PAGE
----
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The Trial

By Steven Berkoff

On his thirtieth birthday, the chief cashier of a bank, Josef K., is unexpectedly arrested by two unidentified agents from an unspecified agency for an unspecified crime. Berkoff was teaching at the Webber Douglas Academy of Dramatic Art and needed a piece for twenty students, so he turned to Kafka’s novel and workshopped it.  Berkoff says “Kafka expressed me as I expressed Kafka. His words stung and hung in my brain”. In the premiere in the Oval House, London 1970, Berkoff played the role of the painter Titorelli

“It was eight o’clock/ the city came to life/ Someone must have been lying about Joseph K:” and so K finds himself arrested and awaiting trial but has no idea why. And K will never find out why, he sinks deeper and deeper and flails trying to escape. The play does convey the doom, but does it with great humour, physical theatre and mime making K’s despair and hopelessness absurdist and funny to watch.


The playwright - Steven Berkoff

Steven Berkoff was born in Stepney, London in 1937.  He studied drama in London and mime in Paris under Jacques Lecoq before forming his own theatre company, London Theatre Group in 1968.  His early plays included a series of adaptations of novels by Franz Kafka including Metamorphosis and The Trial.  He has also adapted works by Edgar Allen Poe, Oscar Wilde, Aeschylus and Shakespeare.  His own plays include East, West, Decadence, Scenes from a Crucifixion, The Secret Love Life of Ophelia, Sink The Belgrano and Brighton Beach Scumbags.  He has also toured a series of one man shows such as One Man and Shakespeare’s Villains around the globe.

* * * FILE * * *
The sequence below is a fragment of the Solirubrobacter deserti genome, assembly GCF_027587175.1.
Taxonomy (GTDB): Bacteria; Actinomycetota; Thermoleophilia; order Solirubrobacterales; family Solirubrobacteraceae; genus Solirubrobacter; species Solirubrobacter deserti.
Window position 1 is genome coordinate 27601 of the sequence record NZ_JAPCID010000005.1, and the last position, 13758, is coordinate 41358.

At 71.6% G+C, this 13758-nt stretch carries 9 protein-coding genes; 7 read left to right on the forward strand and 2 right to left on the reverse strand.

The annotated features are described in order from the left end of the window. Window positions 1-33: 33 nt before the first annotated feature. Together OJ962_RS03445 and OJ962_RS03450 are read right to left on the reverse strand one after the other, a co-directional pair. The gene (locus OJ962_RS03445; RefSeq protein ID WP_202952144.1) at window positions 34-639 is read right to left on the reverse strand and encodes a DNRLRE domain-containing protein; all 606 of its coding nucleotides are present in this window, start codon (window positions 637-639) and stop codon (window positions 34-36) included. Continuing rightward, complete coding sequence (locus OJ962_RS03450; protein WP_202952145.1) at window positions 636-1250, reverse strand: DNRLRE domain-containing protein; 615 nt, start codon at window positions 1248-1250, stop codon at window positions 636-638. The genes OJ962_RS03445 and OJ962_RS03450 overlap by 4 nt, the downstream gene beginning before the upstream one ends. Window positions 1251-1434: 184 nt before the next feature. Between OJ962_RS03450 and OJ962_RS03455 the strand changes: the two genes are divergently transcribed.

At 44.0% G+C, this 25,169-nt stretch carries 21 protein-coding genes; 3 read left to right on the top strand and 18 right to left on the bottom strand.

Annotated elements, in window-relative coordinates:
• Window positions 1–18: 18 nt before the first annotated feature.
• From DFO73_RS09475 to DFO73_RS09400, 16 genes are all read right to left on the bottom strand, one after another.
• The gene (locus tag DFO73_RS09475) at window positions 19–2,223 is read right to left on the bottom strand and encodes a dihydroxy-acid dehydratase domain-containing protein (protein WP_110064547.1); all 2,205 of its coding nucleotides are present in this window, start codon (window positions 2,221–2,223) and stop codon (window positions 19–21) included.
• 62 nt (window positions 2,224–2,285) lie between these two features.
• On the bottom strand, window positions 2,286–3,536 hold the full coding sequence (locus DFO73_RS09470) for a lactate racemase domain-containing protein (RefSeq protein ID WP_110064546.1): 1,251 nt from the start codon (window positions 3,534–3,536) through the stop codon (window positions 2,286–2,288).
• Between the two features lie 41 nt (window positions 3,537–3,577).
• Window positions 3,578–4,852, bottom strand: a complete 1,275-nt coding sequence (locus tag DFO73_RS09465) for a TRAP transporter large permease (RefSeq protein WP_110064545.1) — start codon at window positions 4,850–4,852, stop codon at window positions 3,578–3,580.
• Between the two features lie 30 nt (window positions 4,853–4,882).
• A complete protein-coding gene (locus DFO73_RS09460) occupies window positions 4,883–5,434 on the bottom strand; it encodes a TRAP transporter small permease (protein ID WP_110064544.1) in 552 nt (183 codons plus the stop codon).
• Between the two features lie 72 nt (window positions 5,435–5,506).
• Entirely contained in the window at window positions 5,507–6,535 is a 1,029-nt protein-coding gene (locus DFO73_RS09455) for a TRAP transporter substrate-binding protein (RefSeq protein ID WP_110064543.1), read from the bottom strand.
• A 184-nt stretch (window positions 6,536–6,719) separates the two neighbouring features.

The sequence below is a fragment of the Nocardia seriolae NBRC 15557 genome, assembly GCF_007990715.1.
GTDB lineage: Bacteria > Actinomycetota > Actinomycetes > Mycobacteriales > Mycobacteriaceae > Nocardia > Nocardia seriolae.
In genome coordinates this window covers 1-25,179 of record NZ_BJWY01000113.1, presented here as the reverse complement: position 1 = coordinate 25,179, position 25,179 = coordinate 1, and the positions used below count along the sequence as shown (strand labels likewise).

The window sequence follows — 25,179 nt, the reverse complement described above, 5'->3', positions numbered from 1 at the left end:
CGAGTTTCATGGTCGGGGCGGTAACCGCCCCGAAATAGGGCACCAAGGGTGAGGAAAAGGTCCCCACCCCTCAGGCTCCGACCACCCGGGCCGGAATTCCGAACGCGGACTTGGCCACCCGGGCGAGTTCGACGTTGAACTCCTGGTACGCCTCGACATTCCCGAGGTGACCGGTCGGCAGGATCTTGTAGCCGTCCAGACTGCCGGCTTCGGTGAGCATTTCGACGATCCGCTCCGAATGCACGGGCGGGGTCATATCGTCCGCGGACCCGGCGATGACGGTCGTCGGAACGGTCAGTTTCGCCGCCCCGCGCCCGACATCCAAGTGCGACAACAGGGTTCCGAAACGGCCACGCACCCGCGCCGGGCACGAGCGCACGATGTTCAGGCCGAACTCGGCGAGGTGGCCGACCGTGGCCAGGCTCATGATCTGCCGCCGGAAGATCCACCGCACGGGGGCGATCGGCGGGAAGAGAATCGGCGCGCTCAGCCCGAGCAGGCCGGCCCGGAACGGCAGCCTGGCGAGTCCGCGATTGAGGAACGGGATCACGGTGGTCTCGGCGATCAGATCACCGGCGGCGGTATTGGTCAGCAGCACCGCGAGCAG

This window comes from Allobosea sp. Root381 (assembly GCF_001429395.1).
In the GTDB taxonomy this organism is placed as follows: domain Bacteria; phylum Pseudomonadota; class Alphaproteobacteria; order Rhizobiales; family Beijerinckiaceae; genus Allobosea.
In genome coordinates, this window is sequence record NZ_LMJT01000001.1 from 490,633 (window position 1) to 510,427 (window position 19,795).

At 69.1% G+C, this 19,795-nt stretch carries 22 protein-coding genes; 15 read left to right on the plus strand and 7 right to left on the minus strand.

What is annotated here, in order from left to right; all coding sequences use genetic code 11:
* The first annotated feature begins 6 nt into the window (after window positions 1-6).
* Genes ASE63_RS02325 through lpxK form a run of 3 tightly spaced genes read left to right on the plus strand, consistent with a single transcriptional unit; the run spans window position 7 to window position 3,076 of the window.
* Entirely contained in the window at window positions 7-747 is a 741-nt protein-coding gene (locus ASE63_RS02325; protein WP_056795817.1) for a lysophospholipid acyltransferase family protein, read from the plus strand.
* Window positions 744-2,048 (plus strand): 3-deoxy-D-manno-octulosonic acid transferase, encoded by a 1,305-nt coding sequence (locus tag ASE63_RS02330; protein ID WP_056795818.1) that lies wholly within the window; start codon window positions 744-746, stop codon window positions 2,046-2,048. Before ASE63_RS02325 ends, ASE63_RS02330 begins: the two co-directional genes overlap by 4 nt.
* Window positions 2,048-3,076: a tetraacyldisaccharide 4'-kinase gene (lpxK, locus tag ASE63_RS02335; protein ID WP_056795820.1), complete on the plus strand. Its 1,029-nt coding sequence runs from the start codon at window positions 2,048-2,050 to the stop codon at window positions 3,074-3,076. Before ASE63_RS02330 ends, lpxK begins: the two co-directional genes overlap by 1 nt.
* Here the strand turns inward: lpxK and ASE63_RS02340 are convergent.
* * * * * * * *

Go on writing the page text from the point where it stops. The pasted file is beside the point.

On screen Steven Berkoff is best known for a series of villains in films as diverse as A Clockwork Orange, Octopussy, Rambo II and The Krays.  Over the course of his career he has been awarded multiple honours including, The Evening Standard Theatre Award for Best Comedy (Kvetch 1991), the first Total Theatre Lifetime Achievement Award and in 1998 he was nominated for a The Society of London Theatre’s Laurence Olivier Award for Best Entertainment for his one-man show Shakespeare’s Villains. In 1999, the 25th-anniversary revival of the play East, directed by Berkoff, received the Stage Award for Best Ensemble work at the Edinburgh Festival Fringe. The Berkoff Performing Arts Centre at Alton College, Hampshire, is named afterhim and he is now an officially recognised theatre practitioner who appears on A Level exam board specifications.  Finally Berkoff has written extensively about his work in such books as Meditations on Metamorphosis.

All over the UK, the performing arts links people with a shared humanity as a way to open the doors to the mysteries of life. We should never underestimate the power of the theatre. It educates, informs, enlightens and humanises us all.Steven Berkoff

Steven Berkoff